Roy Roundtree, Gary Gray

Michigan player latest to commit NCAA no-no on Twitter?


Over the weekend, Ben posted on a Notre Dame football player who had likely committed a secondary violation by tweeting about an unsigned player visiting South Bend.

So, of course, a member of the Michigan football program has done something similar a couple of days later.

Roy Roundtree, who will be a redshirt senior wide receiver for the Wolverines in 2012, posted a congratulatory tweet Tuesday to Mike McCray, a 2013 recruit who attends the same Ohio high school from which Roundtree graduated.

“S/O to my lil brotha Mike McCray @MJM92013 for committing to Michigan today,” the tweet, which was subsequently deleted, read.

Of course, and as noted by, that tweet is likely a violation of NCAA bylaws as well.

NCAA rules do not allow comments about possible recruits on an institution’s social media page or a page belonging to someone affiliated with the institution. In addition, these pages cannot feature photos of prospects and messages cannot be sent to recruits using these social media technologies other than through their e-mail function.

As was the case with Tyler Eifert‘s tweet to a potential Irish recruit, Roundtree’s shout-out would appear to constitute a secondary NCAA violation.  In a statement, Notre Dame said that the social media whoops “will serve as an excellent teaching moment for all of our teams and student-athletes.”

Michigan has yet to comment on Roundtree’s tweet — UM associate director of media relations Justin Dickens told CFT that the athletic department is “aware [of the tweet] and our compliance office has been notified” — although, based on the fact that they have already received seven verbal commitments from Rivals100 2013 recruits, we’re guessing the Wolverines will find some way to get beyond this less-than-minor recruiting hiccup.

Rutgers hires law firm specializing in NCAA violations; NCAA not digging around just yet

Kyle Flood
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The first month of the football season at Rutgers has had its share of off-field stories worth keeping an eye on, so the news on Tuesday that the university has hired Bond, Schoeneck & King, a law firm with a history of working on NCAA violation cases, is certainly a bit of an eye-opener. The NCAA is not, at this time, investigating Rutgers. Instead, this is a move to investigate a pair of concerns related to the football program so that they may be properly reported to the NCAA if and when needed.

“Rutgers has retained outside counsel with expertise in NCAA infractions to help identify any potential rules violations,” Rutgers senior vice president for external affairs Peter McDonough said in a report published by “This is an ongoing and rigorous process that helps us to identify any shortcomings, to self-report them as required by NCAA rules and to remedy them as best practices demand.”

According to the report from, Rutgers is focusing on one allegation of an arrested player failing multiple drug tests while on the team and accusations related to the program’s ambassador program. The name of the former player was not identified in the report. The ambassador program has come into scrutiny following the evolving case related to wide receiver Leonte Carroo.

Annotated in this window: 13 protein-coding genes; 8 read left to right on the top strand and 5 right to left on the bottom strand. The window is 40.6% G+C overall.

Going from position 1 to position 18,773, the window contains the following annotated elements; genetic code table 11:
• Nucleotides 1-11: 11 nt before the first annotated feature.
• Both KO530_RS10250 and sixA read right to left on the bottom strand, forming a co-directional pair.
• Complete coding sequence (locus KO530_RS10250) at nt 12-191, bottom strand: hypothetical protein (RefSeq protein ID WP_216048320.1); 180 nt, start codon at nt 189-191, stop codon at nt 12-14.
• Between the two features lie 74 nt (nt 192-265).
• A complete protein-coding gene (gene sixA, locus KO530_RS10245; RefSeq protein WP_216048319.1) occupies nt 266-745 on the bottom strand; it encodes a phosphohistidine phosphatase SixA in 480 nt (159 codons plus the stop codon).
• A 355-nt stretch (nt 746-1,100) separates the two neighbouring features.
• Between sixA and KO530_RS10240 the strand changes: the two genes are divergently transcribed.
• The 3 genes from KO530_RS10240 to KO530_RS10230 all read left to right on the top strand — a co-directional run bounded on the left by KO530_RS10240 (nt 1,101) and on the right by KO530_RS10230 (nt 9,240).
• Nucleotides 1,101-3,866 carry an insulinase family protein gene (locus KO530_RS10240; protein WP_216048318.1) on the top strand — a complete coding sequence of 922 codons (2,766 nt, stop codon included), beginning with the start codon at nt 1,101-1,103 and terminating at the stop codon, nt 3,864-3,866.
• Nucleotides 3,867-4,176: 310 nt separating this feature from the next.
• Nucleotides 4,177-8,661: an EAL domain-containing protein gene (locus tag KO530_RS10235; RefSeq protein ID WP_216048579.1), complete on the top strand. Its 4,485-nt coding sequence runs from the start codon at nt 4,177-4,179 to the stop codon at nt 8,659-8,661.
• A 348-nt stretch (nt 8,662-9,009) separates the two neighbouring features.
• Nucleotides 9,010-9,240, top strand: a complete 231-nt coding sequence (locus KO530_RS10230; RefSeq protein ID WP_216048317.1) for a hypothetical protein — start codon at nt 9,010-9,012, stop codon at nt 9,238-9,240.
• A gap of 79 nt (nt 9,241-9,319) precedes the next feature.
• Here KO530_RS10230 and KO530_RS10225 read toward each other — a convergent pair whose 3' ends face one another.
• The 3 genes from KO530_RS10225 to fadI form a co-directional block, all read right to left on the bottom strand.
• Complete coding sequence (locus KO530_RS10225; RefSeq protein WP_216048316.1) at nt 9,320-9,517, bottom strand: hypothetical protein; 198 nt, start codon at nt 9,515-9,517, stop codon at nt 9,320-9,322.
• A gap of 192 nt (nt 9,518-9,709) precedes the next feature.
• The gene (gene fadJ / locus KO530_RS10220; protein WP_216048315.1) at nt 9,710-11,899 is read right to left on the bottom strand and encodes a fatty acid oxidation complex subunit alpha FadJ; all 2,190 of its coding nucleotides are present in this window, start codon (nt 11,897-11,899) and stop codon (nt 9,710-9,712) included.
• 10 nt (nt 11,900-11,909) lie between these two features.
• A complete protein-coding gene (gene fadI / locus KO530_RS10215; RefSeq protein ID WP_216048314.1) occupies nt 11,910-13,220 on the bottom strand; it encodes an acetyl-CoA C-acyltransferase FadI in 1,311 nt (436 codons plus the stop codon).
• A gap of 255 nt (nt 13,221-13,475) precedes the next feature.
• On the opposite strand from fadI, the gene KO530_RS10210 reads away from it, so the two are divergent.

The hired firm tends to serve as a liaison with the NCAA, but Rutgers will be given a final copy of the firm’s investigation for review. If Rutgers determines any NCAA violations were commited as determined by the report, that information will be passed on to the NCAA. The information revealed or uncovered in the firm’s investigation will determine if the NCAA will have to do some of its own digging, or merely adopt the firm’s report at face value and decide on any appropriate punishment from there.

Rutgers WR Carroo expected to have assault charges dropped

Leonte Carroo
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Rutgers wide receiver Leonte Carroo could have a charge of simple assault dropped by a New Jersey court today. The woman he is accused of slamming to the concrete has agreed to drop the restraining order request and has asked the assault charge against the Rutgers receiver be dropped as well. reports today the woman and Carroo each appeared in a family court on Tuesday, and the woman told the judge she is not scared of Carroo.

So, what does this mean for football? Simply put, it means Carroo may be eligible to play again as soon as this weekend. That would be good timing, as Rutgers is set to host Michigan State this Saturday night.

Carroo has been sitting out while serving an indefinite suspension while this legal process plays out. Carroo has missed each of the last two games for Rutgers, against Penn State and Kansas. Rutgers was off this past weekend. If this legal process does play out as it is expected at this point, Carroo could be reinstated quickly and promptly, making him eligible to return right away. Carroo is one fo the best players on the roster, so having him back and eligible to play is very good news for the Scarlet Knights offense.